SETTING - 5/5: The setting was great. I loved how each girl's room reflected her personality. I also thought that the school was so beautiful. It looked totally realistic, there were little lounge areas for the girls and a rec room with games and a snack bar in it. There was even a TV in the rec room, but I couldn't figure out how to use it (I don't even know if it could be used, haha). You could go outside of the school a little bit, but not very much. I felt like there were plenty of places to explore in this game!
PUZZLES - 3.5/5: I felt like you had to do too many favors, or chores, in this game. I wish Nancy would stop offering to help people so often! It was kind of ridiculous to be doing these girls' homework when you've only known them for, like, less than a day. That was annoying I thought. Also, it's Nancy's job to serve snacks. I loved working at the snack bar because you get to hear these funny girls gossip about their cute teacher, besides making the snacks is so easy and only takes a few minutes. Climbing up the tree was really difficult, even with a walkthrough. But the other puzzles all seemed to fit in well with the game and, except for the homework, I felt like they were helping me move along in the mystery.
WAS IT CHALLENGING?: Sort of. I used a walkthrough on a lot of it, because I don't really like spending a bunch of time trying to figure out a puzzle. The tree climbing puzzle was tricky though even with a walkthrough. I would give it a 2.5 for challenge, but it could be different for you depending on how good you are at puzzles.
ENDING - 4.5/5: I liked the ending. Though Nancy's escape was somewhat far-fetched, it was still very exciting! The culprit's motives made sense and there were no loose ends with the other characters. I also loved catching the culprit. A solid ending to a fun game!
= 24, divided by 6 = 4 stars
3 of 3 people found the following review helpful
on October 20, 2009
I've played almost all of the Nancy Drew games. Warnings is a solid game worth playing. The character interaction was great, and the mini games were fun. The interface with the cell phone was excellent and very useful. I definitely enjoyed this game over Ransom of the Seven Ships, yet I still think that Blackmoor Manor,Icicle Creek, and Castle Malloy are my favorites. I think that I like the creepy settings more than the tropical settings. There weren't enough places to go and explore in Warnings. You only get to explore the dorm and a small area outside. I don't feel like Warnings had the depth of some other Nancy Drew games. The game was over too quickly. I wasn't too enthralled with the ending/wrap up of the mystery.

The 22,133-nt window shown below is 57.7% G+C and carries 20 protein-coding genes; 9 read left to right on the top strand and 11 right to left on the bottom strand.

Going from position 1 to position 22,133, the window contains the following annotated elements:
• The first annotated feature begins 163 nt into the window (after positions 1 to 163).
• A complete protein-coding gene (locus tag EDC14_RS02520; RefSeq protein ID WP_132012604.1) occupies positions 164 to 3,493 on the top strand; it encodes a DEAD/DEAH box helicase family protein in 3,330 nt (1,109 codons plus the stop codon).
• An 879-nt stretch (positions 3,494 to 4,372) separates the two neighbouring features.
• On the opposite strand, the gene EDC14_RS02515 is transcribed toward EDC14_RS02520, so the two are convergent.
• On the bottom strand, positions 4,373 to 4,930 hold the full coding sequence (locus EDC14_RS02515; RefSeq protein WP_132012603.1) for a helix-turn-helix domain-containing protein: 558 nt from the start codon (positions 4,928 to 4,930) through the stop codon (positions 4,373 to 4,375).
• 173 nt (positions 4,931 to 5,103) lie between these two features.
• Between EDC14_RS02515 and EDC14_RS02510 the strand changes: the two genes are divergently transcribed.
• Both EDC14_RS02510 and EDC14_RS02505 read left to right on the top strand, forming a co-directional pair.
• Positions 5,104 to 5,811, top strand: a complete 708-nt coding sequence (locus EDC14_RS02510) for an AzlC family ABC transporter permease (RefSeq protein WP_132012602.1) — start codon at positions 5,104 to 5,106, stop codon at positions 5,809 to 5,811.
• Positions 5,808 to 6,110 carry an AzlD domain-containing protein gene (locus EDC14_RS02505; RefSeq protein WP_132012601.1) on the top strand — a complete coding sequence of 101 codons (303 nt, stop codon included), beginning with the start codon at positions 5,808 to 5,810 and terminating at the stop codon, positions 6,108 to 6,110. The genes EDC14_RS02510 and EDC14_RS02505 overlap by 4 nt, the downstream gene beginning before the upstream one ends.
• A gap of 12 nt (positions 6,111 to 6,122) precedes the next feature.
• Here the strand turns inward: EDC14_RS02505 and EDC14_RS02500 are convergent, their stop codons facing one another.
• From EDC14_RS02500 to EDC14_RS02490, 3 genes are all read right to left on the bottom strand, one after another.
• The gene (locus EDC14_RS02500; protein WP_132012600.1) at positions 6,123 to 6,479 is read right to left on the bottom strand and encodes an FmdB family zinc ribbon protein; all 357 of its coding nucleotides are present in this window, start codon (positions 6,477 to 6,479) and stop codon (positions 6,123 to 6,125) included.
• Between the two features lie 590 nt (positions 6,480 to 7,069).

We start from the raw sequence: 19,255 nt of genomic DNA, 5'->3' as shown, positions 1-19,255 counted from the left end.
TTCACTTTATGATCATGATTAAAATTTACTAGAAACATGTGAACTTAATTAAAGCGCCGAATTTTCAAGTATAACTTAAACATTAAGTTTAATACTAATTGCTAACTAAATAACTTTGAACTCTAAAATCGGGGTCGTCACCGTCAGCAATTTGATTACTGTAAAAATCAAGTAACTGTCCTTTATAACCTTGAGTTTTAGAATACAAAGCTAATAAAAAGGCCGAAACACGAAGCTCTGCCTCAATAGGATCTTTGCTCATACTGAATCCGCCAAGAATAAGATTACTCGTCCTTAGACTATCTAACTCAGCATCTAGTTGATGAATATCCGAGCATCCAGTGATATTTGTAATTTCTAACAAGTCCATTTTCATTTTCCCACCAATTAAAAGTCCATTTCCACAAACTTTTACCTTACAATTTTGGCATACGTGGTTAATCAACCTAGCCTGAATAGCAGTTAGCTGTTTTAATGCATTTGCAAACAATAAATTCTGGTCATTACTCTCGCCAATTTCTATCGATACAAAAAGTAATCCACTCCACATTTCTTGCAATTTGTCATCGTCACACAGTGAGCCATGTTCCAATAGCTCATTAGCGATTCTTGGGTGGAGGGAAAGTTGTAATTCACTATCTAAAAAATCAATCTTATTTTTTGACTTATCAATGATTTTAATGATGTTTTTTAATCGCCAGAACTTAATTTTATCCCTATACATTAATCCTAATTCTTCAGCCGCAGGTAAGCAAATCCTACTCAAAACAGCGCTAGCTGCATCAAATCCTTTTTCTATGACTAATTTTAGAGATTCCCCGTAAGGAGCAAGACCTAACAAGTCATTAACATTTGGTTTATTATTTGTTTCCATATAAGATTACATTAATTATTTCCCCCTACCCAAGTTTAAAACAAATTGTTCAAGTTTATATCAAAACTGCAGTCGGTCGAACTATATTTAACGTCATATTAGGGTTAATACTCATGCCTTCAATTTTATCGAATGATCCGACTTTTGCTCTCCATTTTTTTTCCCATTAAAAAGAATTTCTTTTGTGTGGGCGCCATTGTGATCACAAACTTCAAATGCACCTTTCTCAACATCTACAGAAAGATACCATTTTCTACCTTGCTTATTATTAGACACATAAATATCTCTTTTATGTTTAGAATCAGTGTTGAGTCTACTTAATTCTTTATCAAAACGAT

Anyway, this is a good, solid game worth playing. I definitely recommend.
2 of 2 people found the following review helpful
on January 5, 2013
This game has a lot of great things going for it, but I feel it could have been better. I really loved the prestigious-school setting, and even though there weren't as many places to explore as in other games, the places you could go were very pretty and well-animated. There were some moments where the characters, especially the culprit during the end reveal, looked a little 2-dimensional, but I'm not going to be too picky about the character animation when my real complaint is the lack of interaction with the characters. We get to have approximately one real conversation with each person when we first meet them, and everything they say to us after that is basically a request to do some chore or homework assignment for them. Granted, I actually really liked the chores and puzzles we had to do for them, but I would have loved to know more about each suspect. I was stunned when the game was over already and we hadn't even learned possible motives for more than one or two people! More character development would have been nice, but the puzzles were fun. I thought they were exactly the right difficulty level. There was one in particular, though, that would probably be pretty hard if you're playing alone, since it involves memorizing a long sequence of quick movements that you watch. It might be good to recruit a friend to help you with that one, so each of you can take on half of the memorizing.
From the very start of the game, the plot totally intrigued me! As is often the case in ND games, there are actually multiple plots going on at once: one is the reason Nancy was called out on the case, that is, one of the students, calling herself the "Black Cat," has been leaving threatening notes and causing "accidents" to other students. The accidents are genuinely malicious, which keeps the plot interesting, if not actually scary. The other plot involves the history of the academy, and in particular, one of the founders of the school, a teacher at Waverly back in the 1800's who died mysteriously and, as we learn very early on, seemed to have some sort of dark past. I thought both of these plots were terrific and engaging...but then the game ended, and it felt like there was so much that was left unsaid! There were a number of times where someone would be secretive about something, and then we would never find out what it was! This was especially the case with the historical plot, where the former teacher is built up to be such an intriguing character and we end up learning so disappointingly little about her!
I should briefly mention the mini-games. I thought they were especially good in this game, and for anyone who is apprehensive about working in the snack shop after WAYYY too much cooking in "White Wolf of Icicle Creek," let me reassure you, it's not nearly as bad as that. In fact, it was relaxing, fun, and I actually did it voluntarily, which I never usually do with mini-games because I like to stick to the plot. Unlike "White Wolf," there is no stress of having a time limit because there are no foods that can burn. You just set things on the trays. The other games, air hockey and a darts-based game called Scram, are also especially fun. I ended up turning to them a lot while stuck on what to do next (I played for the first time on Senior Detective level, which actually wasn't too hard, but there were one or two times where I was stuck and directionless.)
Overall, this game was actually really fun, with excellent puzzles and a very enjoyable setting, but I took off one star from the overall rating because the plot/characters were so underdeveloped that I honestly thought I had accidentally skipped something by the time the end showed up and I was yelling, "But they didn't answer THAT, or THAT, or..." Nancy's post-game wrapup of the story does tie up a lot, but I do wish we would have learned more people's motives before being thrown into the end without ever having really gotten to know anyone.